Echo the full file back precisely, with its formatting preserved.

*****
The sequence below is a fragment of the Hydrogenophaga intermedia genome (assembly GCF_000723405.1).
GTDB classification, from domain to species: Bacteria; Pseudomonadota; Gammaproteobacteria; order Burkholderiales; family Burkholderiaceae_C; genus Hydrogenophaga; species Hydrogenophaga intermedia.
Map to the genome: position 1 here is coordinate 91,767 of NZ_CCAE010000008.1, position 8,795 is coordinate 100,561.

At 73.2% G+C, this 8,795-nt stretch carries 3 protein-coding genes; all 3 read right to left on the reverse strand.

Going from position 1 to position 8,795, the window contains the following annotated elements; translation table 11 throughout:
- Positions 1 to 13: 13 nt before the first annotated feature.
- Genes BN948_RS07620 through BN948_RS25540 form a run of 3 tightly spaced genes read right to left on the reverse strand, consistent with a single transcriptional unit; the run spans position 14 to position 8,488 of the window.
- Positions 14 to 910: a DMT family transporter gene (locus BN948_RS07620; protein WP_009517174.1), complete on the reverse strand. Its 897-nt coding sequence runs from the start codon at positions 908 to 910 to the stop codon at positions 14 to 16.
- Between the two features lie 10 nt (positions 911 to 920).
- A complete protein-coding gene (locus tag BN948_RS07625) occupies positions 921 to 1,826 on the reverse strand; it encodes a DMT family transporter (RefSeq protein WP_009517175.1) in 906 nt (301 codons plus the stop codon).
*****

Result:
The sequence below is a fragment of the Hydrogenophaga intermedia genome (assembly GCF_000723405.1).
GTDB classification, from domain to species: Bacteria; Pseudomonadota; Gammaproteobacteria; order Burkholderiales; family Burkholderiaceae_C; genus Hydrogenophaga; species Hydrogenophaga intermedia.
Map to the genome: position 1 here is coordinate 91,767 of NZ_CCAE010000008.1, position 8,795 is coordinate 100,561.

At 73.2% G+C, this 8,795-nt stretch carries 3 protein-coding genes; all 3 read right to left on the reverse strand.

Going from position 1 to position 8,795, the window contains the following annotated elements; translation table 11 throughout:
- Positions 1 to 13: 13 nt before the first annotated feature.
- Genes BN948_RS07620 through BN948_RS25540 form a run of 3 tightly spaced genes read right to left on the reverse strand, consistent with a single transcriptional unit; the run spans position 14 to position 8,488 of the window.
- Positions 14 to 910: a DMT family transporter gene (locus BN948_RS07620; protein WP_009517174.1), complete on the reverse strand. Its 897-nt coding sequence runs from the start codon at positions 908 to 910 to the stop codon at positions 14 to 16.
- Between the two features lie 10 nt (positions 911 to 920).
- A complete protein-coding gene (locus tag BN948_RS07625) occupies positions 921 to 1,826 on the reverse strand; it encodes a DMT family transporter (RefSeq protein WP_009517175.1) in 906 nt (301 codons plus the stop codon).